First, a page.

2012 is here. I believe I am witnessing God’s moment for Boston. One by one, and then in unity, God’s people are believing and siezing this moment. Let us pray that twelve months from now we will be astounded by what He has done in this needy metropolis. A year from today I want to praise God that 2012 the Gospel has been spread more than any other year in our lifetimes.

By Ralph Kee, Greater Boston Church Planting Collaborative

UNITY is stirring in Cambridge!

Kelly Steinhaus
 "One Kingdom Warrior"
Desires to inspire unity
among Christians
throughout greater Boston
On New Year's Day at the historic First Baptist Church in Central Square, the Cambridge Unity Sunday Morning Service marked the first time in the city's history that fifteen different congregations representing various Christian denominations assembled for a single Sunday morning worship service. (See participating ministries at end of article.)

The presence of God that filled the room was one of the closest things to revival that I have experienced. Before 11:00am, people of all denominations and cultures streamed in the doors to worship Jesus, until the church was overflowing.
Bishop Brian C. Greene
Senior Pastor, Pentecostal Tabernacle
Cambridge MA
Bishop Brian Greene of Pentecostal Tabernacle played an instrumental role in organizing this gathering. He believes that “Revival cannot come, unless the church is one.” I echo his belief, and the presence of God that filled the room was one of the closest things to revival that I have experienced. At 11:00am, people of all denominations and cultures kept streaming in to worship Jesus, until there was no more seats, and then barely any standing room. I was ushering at the service, but we all agreed that this was a good problem to have. We even had to bring in TV monitors so people could watch the service in the lobby.Pentecostal Tabernacle’s choir led us in worship as they sang chords which rang with heaven’s sounds.

Denominations, cultures, church identity fell to the wayside as we worshipped our one true God, Jesus Christ, together with one voice. It made me think of Revelation 7:9, where it describes heaven as “a great multitude that no one could count, from every nation, tribe, people and language, standing before the throne and in front of the Lamb.” Words honestly cannot describe this gathering, so I recorded video so everyone could see and experience it.
My friend Megan explained that, in ethnic congregations, there is a particular emphasis on the pastor’s first sermon in the new year. Congregation members wait in anticipation to hear what will be 'The Word of the Lord' for that coming year. Personally I was inspired by Pastor Larry Ward's message [senior pastor, Abundant Life Church]. He spoke on seeking the peace of our city – with prayer, equipping, assisting the poor, caring for the sick, and educating the next generation. Even more than that, I sensed how powerful it was for the churches in our region to have a collective vision to bring us into the new year.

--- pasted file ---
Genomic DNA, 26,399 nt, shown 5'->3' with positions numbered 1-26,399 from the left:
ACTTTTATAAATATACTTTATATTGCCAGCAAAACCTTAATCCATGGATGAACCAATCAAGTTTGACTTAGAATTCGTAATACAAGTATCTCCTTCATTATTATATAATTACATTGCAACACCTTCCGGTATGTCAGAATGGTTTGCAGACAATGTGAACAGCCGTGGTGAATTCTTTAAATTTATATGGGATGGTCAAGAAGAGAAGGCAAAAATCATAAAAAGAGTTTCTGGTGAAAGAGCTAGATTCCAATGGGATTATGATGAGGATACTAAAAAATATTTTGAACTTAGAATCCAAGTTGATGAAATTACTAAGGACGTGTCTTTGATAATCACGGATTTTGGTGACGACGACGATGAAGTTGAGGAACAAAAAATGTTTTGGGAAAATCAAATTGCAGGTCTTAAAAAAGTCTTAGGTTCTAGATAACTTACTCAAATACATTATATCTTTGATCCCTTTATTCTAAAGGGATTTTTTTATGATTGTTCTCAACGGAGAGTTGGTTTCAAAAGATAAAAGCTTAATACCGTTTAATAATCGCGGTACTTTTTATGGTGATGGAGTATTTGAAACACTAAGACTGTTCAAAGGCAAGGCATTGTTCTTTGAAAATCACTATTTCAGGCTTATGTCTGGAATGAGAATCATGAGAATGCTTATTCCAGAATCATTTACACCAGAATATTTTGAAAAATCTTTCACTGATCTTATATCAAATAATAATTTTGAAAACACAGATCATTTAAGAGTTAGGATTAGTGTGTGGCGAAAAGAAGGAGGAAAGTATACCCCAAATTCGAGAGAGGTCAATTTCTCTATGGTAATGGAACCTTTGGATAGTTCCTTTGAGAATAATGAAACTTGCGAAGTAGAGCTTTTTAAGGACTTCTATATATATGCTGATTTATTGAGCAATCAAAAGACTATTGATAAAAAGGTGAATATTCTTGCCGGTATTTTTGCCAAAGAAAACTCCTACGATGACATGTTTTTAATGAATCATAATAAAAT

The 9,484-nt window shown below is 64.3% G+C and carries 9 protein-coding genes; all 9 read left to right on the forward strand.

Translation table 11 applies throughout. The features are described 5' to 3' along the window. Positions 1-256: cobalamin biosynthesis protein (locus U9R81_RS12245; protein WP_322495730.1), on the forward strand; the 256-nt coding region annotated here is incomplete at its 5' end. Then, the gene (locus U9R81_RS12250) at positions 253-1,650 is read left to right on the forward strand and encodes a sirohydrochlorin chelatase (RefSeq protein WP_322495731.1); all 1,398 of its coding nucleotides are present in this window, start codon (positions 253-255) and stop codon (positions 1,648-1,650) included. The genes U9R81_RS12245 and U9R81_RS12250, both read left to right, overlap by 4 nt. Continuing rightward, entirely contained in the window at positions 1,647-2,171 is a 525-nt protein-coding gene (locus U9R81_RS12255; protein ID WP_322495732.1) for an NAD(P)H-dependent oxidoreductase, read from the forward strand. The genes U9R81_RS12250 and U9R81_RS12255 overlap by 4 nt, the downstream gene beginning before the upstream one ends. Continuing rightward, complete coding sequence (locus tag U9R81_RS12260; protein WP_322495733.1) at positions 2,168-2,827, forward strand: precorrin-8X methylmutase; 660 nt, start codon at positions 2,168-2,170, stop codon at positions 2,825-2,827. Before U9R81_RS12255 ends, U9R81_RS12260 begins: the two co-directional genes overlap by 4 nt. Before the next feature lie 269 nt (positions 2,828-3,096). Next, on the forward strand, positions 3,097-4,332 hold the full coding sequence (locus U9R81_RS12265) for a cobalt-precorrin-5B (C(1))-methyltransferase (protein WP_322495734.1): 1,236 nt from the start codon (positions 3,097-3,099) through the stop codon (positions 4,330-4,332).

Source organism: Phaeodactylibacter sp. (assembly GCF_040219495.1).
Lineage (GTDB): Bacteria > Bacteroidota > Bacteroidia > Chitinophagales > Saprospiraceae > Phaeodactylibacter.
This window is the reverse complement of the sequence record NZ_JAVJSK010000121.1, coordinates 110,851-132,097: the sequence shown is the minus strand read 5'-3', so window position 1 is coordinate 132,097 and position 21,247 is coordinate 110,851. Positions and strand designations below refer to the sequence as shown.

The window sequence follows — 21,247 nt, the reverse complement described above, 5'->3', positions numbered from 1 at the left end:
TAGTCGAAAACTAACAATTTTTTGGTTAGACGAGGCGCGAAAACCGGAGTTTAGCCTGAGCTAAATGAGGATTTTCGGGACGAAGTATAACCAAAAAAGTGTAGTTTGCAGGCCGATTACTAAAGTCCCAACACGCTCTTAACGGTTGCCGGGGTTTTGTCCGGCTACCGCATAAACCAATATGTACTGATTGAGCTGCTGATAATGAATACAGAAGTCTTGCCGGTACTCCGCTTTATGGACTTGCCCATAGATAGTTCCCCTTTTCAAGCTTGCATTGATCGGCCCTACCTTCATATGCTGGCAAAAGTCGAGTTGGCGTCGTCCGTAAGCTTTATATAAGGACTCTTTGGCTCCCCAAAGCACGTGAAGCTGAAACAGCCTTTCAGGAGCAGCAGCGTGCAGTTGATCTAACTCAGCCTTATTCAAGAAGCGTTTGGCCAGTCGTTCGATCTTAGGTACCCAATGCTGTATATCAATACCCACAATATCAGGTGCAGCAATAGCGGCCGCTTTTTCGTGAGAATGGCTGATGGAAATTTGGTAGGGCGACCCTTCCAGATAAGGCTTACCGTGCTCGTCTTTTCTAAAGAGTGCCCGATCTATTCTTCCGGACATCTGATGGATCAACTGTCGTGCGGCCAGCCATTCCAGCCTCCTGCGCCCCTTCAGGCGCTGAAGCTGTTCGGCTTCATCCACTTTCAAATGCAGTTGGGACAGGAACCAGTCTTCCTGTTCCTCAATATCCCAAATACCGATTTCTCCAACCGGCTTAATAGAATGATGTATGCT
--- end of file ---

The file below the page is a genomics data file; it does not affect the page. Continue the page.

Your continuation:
Yes, God says that He commands a special blessing in unity (Psalm 133) – and every single person I talked to after the service said something to the effect of, 'That was really cool.' My friend and fellow ministry worker Ralph Kee said, 'I could hardly contain my emotions,' explaining that 'the many components of today’s service fulfilled my forty years of hopes for Cambridge (and all of Greater Boston)' Rev. Kee believes this service was a sign that 2012 will be the most productive year in our lifetimes for the gospel in our city.

Above all else, I came away with the sense that, 'This is the way it’s supposed to be.'

As the Church, each part of the body has a unique function, but we also must have opportunities to come together and remember that we are part of something larger. I see this type of regional worship gatherings becoming more and more common in the coming seasons and years. Jesus’ dying prayer is that the church would be one, 'in order that they may become one and perfectly united, that the world may know and [definitely] recognize that You sent Me and that You have loved them [even] as You have loved Me.' (John 17:23, AMP) Gatherings like this – shared experiences that we have together as the body – break down the denominational and cultural walls and allow us to be the Church that God designed us to be."

By Kelly Steinhaus, Unite Boston

Read more from Kelly on her blog:  http://onekingdomwarrior.com/2012/01/10/unity-is-stirring/

Participating Congregations:
A Place to Heal Ministries
Abundant Life Church
Bethel Assemblies of God
Calvary Praise & Worship Center
Cambridge Community Fellowship Church
Cambridge Church of the Nazarene
Cambridgeport Baptist Church
Christian Mission Holiness Church
First Baptist Church
First Holiness Church
Pentecostal Tabernacle
Journey Church
RUSH AME Zion Church
Spirit of Power Living Word Ministries International
Union Baptist Church

Sunday, January 15, 2012

The Secret Place: Celebrating 70 weeks of 24-hour Prayer in Boston

24/7 prayer at  3 Times Church at the Swedenborg Chapel
and NE Korean Methodist Church at Union United Methodist
(see end of article for details)
At 10 pm on a cold January Friday evening, an unexpected sound rises from the New Jerusalem Church on Harvard's campus. Around 20 people, mostly of Korean descent, are lifting up choruses of worship in both Korean and English. As the crowd grows, so does the worship, soon filling the seats in the small church basement. Joshua Hungsoo Park, a mentor to Korean students at Gordon-Conwell Seminary, exhorts those gathered to pray for God's purposes at Harvard University. As he does, what feels like a wave hits the room as it erupts with prayer, "Korean Style".